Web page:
Gil Mansergh’s Cinema Toast
New Releases For the Week of  4/06/18
Quiet Place (PG-13) 
Starring: Emily Blunt, Jon Krasinski, Millicent Simmons, Noah Jupe, Cade Woodward, Leon Russom
Directed by: John Krasinski
John Krasinski, who most people remember as the “nice guy” from The Office TV show, is the talented actor/director/producer/co-writer behind the creepy and very original sci-fi horror film A Quiet Place. The family at the center of the movie communicate with sign language, creep about barefoot, and have even created a sand-covered path to town for the sole purpose of remaining as quiet as they can. So instead of talking heads, the movie is filled with the ambient sounds of the house and surrounding woods—or no sound at all when we see through the deaf daughter’s POV. We learn the underlying reason for all this stillness is one of simple survival. The BEM’s (bug-eyed-monsters) who have invaded Earth may not see very well, but they they utilize their helluva sense of hearing to track and eat whomever happens to make noise. I don’t want to reveal anything else except to say that Emily Blunt’s version of wife and mother steals the film.
4 pieces of a something new and fresh toast
Foxtrot (R) 
Starring: Lior Ashkenazi, Sarah Adler, Yonaton Shiray, Dekel Adin, Yehuda Alma
Directed by: Samuel Maoz
There are no heroes in this Israeli film about the death of a son “in the line of duty.” Other critics seem willing to overlook the watching-paint-dry pace of the first half as the military bearers-of-grief meet with the dead soldier’s parents. The pace picks up in flashbacks of the events that lead up to the death—the posting of three soldiers in a desert wasteland tasked with ‘protecting’ the border. I assume the idea behind all this was to show the futility of moving  forward when every interaction with “the enemy” is filtered through the experiences of generations of victimhood. At least that’s what I think Maoz is trying to do. He may have something completely different in mind.
2 pieces of only for the very patient and/or ideological viewer toast
Chappaquiddick (PG-13)
Starring: Jason Clarke, Kate Mara, Ed Helms, Bruce Dern
Directed by: John Curran
It is interesting that this film gets a rating-warning for “historical smoking.” Considering the number of Biblical Commandments that are bent and broken here, smoking is the least of the issues to cause concern. On the surface, this is a docu-drama re-creation of the night that the woman Senator Ted Kennedy was traveling with drowned when he drove off a rural bridge into Chappaquidick River. The supposed heir-apparent to John Kennedy’s Presidency, Ted is a hero flawed in the mode of a Shakespearean historical drama. There are numerous versions told about “what really happened that night.” Numerous attempts to “massage” the story. Numerous times to observe Ted, his family (including his frail, dying father), and the circle-the-wagons mentality of the denizens of many smoke-filled-rooms. Too bad everything is presented in such a way as to leave the audience expressing a collective “MEH.”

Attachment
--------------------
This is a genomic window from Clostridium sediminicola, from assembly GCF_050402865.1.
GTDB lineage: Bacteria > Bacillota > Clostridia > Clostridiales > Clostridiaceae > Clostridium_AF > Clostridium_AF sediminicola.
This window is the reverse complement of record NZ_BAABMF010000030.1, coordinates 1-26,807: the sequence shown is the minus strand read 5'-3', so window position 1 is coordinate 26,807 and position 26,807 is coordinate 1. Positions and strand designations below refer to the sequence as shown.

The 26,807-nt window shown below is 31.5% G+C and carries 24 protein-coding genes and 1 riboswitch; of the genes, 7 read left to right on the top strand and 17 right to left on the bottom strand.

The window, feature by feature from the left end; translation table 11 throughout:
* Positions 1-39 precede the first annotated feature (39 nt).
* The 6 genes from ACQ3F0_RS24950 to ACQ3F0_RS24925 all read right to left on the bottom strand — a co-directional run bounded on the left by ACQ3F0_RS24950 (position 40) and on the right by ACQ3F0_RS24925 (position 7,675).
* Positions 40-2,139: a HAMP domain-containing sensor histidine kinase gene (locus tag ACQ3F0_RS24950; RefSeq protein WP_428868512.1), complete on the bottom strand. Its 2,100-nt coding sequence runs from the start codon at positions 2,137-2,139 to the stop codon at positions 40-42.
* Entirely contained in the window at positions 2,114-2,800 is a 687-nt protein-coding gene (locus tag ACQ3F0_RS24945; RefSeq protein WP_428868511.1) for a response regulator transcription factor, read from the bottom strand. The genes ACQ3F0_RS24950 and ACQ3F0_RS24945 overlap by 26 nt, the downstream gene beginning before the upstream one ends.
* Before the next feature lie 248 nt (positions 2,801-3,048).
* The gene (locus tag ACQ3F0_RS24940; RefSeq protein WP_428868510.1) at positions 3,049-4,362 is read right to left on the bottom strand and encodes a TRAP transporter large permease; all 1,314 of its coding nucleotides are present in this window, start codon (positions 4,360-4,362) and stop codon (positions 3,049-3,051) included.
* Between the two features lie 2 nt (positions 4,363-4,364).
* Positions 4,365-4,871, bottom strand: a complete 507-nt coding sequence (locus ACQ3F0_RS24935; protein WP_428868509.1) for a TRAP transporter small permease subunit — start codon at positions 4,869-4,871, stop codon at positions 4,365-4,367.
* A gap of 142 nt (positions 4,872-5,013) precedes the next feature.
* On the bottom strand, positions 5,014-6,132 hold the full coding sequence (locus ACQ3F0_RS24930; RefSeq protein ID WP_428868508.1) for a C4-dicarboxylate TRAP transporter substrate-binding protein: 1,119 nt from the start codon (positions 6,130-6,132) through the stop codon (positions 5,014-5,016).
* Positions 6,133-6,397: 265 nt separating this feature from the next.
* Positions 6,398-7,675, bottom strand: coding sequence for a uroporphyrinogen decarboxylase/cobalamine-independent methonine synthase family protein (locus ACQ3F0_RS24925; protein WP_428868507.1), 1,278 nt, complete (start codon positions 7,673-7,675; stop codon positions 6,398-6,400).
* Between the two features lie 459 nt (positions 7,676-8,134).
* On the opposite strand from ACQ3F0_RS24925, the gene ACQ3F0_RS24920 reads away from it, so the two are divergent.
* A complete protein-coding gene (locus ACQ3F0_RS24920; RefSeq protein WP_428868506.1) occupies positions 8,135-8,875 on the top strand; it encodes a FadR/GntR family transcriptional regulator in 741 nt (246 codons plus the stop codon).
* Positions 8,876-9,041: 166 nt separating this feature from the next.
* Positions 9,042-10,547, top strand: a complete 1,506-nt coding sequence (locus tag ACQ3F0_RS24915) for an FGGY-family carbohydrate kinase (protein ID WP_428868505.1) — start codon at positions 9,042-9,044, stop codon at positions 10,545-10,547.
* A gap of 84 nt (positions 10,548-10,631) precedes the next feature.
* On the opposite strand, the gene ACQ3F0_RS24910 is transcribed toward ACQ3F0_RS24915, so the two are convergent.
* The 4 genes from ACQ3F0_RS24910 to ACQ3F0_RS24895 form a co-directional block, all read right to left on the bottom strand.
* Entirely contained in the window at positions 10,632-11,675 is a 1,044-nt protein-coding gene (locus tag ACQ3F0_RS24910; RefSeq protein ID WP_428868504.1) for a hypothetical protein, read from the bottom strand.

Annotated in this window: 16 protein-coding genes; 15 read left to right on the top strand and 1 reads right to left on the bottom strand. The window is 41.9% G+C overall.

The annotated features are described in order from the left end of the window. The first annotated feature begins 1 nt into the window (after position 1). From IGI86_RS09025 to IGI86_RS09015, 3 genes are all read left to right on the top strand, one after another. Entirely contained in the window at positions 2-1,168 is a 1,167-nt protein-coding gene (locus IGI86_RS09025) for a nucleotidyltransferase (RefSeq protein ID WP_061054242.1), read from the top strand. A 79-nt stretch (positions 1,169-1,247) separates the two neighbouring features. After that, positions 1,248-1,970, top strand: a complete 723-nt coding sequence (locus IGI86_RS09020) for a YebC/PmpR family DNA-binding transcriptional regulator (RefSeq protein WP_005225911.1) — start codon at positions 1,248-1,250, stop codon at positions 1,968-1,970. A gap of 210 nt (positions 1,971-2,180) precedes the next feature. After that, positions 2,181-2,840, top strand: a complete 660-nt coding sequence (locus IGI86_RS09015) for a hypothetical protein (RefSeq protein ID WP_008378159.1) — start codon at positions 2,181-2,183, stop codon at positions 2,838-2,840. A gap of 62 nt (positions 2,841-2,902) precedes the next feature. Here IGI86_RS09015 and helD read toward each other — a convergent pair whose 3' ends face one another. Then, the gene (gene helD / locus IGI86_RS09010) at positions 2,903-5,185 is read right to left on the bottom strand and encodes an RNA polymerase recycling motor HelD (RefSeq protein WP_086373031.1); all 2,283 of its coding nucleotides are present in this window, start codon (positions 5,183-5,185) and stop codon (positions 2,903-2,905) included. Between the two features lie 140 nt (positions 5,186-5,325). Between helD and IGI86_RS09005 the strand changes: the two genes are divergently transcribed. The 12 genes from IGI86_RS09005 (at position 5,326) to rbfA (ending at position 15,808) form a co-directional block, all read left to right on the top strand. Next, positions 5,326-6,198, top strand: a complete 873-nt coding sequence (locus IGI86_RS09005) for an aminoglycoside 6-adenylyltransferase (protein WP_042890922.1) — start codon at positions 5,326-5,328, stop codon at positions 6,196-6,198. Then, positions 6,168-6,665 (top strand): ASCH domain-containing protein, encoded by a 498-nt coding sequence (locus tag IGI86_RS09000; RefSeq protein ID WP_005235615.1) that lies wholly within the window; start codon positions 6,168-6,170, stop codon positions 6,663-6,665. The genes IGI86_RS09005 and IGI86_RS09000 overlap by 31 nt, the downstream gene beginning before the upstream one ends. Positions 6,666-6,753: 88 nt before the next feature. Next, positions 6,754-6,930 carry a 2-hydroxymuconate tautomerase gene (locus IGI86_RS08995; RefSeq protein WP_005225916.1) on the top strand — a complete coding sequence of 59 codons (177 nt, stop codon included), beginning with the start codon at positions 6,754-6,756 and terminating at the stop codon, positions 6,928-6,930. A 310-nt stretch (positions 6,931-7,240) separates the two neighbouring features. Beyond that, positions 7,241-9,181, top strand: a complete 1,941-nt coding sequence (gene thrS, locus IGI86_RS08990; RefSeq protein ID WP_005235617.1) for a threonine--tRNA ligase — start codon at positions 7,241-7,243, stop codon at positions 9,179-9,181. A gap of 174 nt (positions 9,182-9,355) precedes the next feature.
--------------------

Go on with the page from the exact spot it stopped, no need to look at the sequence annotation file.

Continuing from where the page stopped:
1 and 1/2 pieces of Ted got a 2-month suspended sentence for Mary Jo’s death toast
Bombshell: The Hedy Lamarr Story (NR)
Starring the voice of: Hedy Lamarr
Directed by: Alexandra Dean
While staying in a rented house on the Sonoma Coast, I picked a book off the shelf entitle Ecstasy and Me. It was the autobiography of the Austrian-born film star, Heddy Lamarr, and included her recollections about the scandalous nude appearance and sexual climax scene in her first movie, as well as her relocation to Hollywood, her carefully crafted identity as a “sulky siren” in a dozen films, and her six marriages and numerous love affairs. A talented and brilliant inventor, Lamarr patented a radio-controlled guidance system for underwater torpedoes that eventually formed the frequency-shifting concept used in wi-fi and smart-phones. This documentary mines the tape recorded interviews Lamar made for a magazine article in 1990. It also has talking-head iof friends and family members, biographers and film historians, and interruptions by film actress Diana Kruger, who plans to star in a biopic about Hedy Lamarr.  Except for the tapes of Lamarr’s own thoughts and words, director Alexander Dean manages to make an only mildly interesting documentary featuring a woman who deserves much more than this.
2 pieces of an ordinary documentary about an extraordinary person toast
Comments? E-mail gilmansergh@comcast.net